Sunday, September 16, 2012
China struggles to channel anger as anti-Japan protests resume
By Ben Blanchard and Jason Lee
BEIJING/CHENGDU, China (Reuters) - A second day of torrid protests against Japan began in Chinese cities on Sunday, with the government struggling to find a balance between venting public anger and containing violence that could backfire ahead of a delicate leadership succession.
The protests over islands claimed by both countries broke out in Beijing and other cities on Saturday, when demonstrators besieged the Japanese embassy, hurling rocks, eggs and bottles, testing cordons of anti-riot police with shields and batons.
In other Chinese cities, demonstrators looted shops and attacked Japanese cars. Protesters also broke into a dozen Japanese-run factories in the eastern city of Qingdao, according to accounts on the Internet and in Japanese media.
The protests, the latest setback in long-troubled relations between Beijing and Tokyo, followed Japan's decision on Tuesday to buy the disputed islands, which Tokyo calls the Senkaku and Beijing calls the Diaoyu, from a private Japanese owner.
China has called that decision a provocative violation of its sovereignty.
On Sunday morning, a crowd of about 100 protesters resumed marching past the front of the Japanese embassy in Beijing, now guarded by a six-deep cordon of anti-riot police. Some protesters threw water bottles at the building.
"Japan, get the hell out of China!," some yelled in a now-familiar chant.
Crowds also gathered in the southwest city of Chengdu for another day of protests against Japan.
China's ruling Communist Party is preoccupied with a leadership turnover, with President Hu Jintao due to step down as party leader at a congress that could open as soon as next month. While the public indignation against Japan could help to foster unity ahead of the succession, it has also exposed widespread public impatience for a tougher line from Beijing.
"I think it's time for the Chinese government to get tougher. Look at what the ordinary people feel. The government should respond," a middle-aged Beijing man surnamed Xue told Reuters in front of the embassy late on Saturday.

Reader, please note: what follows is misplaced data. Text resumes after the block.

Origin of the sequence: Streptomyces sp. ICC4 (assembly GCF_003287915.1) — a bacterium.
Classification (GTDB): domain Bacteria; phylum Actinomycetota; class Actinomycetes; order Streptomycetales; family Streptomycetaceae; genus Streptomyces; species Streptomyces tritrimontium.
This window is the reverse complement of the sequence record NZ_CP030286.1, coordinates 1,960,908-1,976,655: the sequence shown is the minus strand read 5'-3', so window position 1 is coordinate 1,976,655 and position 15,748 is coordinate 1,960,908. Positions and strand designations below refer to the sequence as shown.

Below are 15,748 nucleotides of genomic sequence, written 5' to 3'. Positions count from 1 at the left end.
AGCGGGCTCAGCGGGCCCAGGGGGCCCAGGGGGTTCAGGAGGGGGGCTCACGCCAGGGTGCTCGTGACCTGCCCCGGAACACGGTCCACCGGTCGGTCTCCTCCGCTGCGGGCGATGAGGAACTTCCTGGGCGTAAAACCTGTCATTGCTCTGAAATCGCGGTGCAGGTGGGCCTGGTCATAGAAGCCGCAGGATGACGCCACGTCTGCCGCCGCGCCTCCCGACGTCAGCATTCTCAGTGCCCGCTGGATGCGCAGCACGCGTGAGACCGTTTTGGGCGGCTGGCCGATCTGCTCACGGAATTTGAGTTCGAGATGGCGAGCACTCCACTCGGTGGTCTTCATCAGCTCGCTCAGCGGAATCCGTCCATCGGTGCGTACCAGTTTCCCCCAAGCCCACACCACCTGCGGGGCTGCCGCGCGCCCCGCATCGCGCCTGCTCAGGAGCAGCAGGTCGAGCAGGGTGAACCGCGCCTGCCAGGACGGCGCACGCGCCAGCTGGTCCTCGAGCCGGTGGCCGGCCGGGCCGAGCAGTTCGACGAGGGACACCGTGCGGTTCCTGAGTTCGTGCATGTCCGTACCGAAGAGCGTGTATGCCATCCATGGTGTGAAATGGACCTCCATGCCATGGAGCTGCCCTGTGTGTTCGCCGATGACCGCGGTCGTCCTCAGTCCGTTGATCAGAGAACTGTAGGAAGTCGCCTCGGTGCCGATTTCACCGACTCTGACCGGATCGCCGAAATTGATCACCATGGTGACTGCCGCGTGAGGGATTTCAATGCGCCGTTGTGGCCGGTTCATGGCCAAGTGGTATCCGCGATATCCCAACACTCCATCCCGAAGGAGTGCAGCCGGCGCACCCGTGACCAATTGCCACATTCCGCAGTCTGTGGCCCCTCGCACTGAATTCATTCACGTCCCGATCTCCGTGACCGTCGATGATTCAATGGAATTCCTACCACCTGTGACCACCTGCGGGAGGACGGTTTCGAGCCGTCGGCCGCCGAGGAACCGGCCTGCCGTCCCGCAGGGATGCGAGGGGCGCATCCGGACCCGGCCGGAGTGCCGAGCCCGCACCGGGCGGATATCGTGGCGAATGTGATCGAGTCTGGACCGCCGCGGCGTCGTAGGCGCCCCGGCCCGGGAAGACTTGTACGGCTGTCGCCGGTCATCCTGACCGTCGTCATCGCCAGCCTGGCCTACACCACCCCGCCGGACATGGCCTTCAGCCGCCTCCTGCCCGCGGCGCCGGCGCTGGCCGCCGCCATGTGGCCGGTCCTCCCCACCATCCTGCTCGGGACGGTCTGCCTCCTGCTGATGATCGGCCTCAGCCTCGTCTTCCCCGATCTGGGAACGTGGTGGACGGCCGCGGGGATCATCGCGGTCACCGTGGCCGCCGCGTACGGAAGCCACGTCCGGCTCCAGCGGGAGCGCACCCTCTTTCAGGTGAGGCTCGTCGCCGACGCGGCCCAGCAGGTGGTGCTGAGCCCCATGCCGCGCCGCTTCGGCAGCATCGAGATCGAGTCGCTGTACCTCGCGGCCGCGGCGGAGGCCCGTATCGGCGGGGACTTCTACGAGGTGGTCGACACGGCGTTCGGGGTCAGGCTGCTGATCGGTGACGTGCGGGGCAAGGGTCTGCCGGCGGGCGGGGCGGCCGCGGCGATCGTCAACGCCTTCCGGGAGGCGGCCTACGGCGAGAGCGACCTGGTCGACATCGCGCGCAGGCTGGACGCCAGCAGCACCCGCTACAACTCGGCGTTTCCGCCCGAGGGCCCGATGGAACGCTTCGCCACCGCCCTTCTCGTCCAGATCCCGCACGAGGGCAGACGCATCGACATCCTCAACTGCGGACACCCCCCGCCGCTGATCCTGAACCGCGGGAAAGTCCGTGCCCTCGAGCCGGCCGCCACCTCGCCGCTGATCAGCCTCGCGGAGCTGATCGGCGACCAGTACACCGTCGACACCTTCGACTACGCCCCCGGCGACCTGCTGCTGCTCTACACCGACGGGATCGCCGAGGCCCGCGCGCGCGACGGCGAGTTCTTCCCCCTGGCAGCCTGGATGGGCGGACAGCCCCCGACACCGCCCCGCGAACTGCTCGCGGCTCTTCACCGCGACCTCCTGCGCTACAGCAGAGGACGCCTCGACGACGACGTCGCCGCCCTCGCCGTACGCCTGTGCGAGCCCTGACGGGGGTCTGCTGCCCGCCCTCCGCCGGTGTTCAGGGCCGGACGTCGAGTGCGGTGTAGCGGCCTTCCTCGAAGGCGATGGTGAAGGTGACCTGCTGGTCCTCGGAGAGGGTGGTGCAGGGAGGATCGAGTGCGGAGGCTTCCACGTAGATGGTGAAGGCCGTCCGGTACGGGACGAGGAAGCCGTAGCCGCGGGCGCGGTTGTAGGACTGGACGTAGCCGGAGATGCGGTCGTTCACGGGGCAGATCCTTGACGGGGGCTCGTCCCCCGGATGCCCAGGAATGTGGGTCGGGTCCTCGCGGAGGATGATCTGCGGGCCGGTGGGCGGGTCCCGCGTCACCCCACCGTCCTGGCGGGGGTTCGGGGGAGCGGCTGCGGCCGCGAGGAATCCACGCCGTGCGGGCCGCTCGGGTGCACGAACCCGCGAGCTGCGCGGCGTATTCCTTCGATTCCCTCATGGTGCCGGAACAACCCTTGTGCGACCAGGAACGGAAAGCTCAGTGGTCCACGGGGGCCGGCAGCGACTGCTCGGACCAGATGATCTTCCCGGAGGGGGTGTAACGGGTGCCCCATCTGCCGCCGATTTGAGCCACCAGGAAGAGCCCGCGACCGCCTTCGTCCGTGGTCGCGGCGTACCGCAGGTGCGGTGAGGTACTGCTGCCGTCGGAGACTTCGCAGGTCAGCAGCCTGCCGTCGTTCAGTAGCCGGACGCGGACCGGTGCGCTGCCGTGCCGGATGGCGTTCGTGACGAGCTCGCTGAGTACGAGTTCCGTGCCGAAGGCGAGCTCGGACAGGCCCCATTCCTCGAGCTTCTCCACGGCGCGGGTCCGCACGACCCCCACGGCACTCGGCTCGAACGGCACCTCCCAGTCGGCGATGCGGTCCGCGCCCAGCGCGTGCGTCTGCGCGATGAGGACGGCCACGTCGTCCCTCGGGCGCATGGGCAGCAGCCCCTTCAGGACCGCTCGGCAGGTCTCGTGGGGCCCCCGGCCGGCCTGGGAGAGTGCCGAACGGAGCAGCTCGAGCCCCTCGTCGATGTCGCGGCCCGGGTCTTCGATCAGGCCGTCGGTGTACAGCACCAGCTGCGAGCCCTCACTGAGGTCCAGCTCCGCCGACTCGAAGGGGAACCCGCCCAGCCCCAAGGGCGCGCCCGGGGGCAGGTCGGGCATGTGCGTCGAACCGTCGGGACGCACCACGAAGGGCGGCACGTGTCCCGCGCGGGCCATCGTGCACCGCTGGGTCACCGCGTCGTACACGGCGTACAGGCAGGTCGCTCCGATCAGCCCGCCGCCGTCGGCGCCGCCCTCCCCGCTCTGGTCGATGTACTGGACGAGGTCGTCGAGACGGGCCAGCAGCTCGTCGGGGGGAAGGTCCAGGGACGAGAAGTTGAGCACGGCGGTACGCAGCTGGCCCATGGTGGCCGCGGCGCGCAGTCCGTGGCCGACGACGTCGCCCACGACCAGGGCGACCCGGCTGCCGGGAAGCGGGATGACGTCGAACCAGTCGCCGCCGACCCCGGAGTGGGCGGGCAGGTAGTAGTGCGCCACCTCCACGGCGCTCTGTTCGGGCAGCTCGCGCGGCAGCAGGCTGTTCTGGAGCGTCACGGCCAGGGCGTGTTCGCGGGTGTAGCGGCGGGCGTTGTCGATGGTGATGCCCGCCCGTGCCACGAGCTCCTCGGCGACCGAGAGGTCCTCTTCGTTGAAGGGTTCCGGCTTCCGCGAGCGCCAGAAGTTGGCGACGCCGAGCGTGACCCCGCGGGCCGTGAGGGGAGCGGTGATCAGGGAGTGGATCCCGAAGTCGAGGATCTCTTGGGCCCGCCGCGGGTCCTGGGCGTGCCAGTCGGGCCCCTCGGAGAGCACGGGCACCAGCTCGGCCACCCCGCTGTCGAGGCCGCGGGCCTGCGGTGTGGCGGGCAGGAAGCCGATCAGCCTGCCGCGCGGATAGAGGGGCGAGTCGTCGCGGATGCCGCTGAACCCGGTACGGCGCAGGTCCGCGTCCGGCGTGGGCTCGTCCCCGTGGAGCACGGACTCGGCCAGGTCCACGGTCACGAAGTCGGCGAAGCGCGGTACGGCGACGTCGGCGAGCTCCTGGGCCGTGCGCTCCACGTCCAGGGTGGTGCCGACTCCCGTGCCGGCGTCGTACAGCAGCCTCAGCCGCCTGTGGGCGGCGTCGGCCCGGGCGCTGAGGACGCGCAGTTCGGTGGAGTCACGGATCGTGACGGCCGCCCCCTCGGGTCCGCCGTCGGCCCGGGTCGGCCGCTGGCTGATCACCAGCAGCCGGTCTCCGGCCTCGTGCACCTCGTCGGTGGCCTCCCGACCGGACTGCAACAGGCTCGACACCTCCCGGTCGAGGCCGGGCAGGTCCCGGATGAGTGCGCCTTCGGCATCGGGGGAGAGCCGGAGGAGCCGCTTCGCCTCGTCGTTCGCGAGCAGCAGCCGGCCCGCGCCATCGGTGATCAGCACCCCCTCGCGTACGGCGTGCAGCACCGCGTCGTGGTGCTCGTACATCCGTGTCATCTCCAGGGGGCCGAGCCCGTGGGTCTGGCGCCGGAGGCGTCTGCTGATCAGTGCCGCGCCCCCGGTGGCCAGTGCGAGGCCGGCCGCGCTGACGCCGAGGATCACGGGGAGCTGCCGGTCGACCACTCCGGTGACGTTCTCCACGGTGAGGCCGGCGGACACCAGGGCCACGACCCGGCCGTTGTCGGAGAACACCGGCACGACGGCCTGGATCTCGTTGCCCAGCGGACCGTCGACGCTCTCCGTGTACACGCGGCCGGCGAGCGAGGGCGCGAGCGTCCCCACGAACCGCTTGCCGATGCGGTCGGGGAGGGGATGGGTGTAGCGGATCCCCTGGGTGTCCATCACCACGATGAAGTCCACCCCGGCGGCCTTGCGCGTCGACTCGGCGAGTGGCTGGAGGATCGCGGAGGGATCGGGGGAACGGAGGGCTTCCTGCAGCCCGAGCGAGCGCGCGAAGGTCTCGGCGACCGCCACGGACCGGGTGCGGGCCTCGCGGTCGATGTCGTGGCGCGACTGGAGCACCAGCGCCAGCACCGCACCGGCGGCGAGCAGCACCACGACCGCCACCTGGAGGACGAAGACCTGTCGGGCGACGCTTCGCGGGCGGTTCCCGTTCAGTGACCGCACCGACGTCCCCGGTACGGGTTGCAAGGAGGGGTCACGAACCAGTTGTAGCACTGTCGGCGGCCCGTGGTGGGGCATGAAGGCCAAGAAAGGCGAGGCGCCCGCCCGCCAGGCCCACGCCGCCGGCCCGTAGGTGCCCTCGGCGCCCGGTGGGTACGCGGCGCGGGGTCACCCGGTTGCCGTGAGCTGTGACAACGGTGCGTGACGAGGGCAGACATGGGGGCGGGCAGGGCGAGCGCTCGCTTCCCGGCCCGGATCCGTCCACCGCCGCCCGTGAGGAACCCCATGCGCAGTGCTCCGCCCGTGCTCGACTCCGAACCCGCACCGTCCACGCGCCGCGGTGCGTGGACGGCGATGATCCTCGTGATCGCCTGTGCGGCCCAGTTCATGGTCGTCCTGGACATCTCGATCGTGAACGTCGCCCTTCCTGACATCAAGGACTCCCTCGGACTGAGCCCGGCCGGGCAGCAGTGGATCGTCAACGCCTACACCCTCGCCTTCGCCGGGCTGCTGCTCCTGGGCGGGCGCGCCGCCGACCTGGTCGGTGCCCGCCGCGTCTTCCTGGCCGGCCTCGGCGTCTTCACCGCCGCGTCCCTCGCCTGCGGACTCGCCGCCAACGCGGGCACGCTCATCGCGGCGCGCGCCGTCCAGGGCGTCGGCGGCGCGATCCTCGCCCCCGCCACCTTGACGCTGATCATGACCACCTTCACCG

"I don't mean war, but tougher action like sanctions. You can see how much Japan depends on our economy," he said.
Chinese state media responded to the protests by praising "rational" expressions of anger, while also warning that violence could backfire against Beijing.
"There has been some irrational behaviour that is to be regretted," said a commentary on the website of the People's Daily, the main paper of the Chinese Communist Party.
"Raging expressions of patriotism will only bring joy to the (Japanese) evil doers, put our foreign policy on the defensive and wound the feelings of compatriots."
The territorial dispute escalated on Friday when China sent six surveillance ships to the group of uninhabited islets in the East China Sea. China's state-run media have issued a torrent of condemnation against Tokyo.
Despite their deepening economic ties, China and Japan have long been at political odds over bitter memories of Japan's military aggression in the 1930s and 1940s and present-day rivalry over disputed territory in the East China Sea, which could contain valuable gas reserves.
Relations between Asia's two biggest economies chilled in 2010 after Japan arrested a Chinese trawler captain whose boat collided with Japanese coastguard vessels near the islands.
China's official Xinhua news agency said on Saturday big anti-Japan protests were also held in the Chinese cities of Xian, Changsha, Nanjing and Qingdao. Japanese media reported attacks on Japanese restaurants and other businesses.
(Writing and additional reporting by Chris Buckley; Editing by Paul Tait)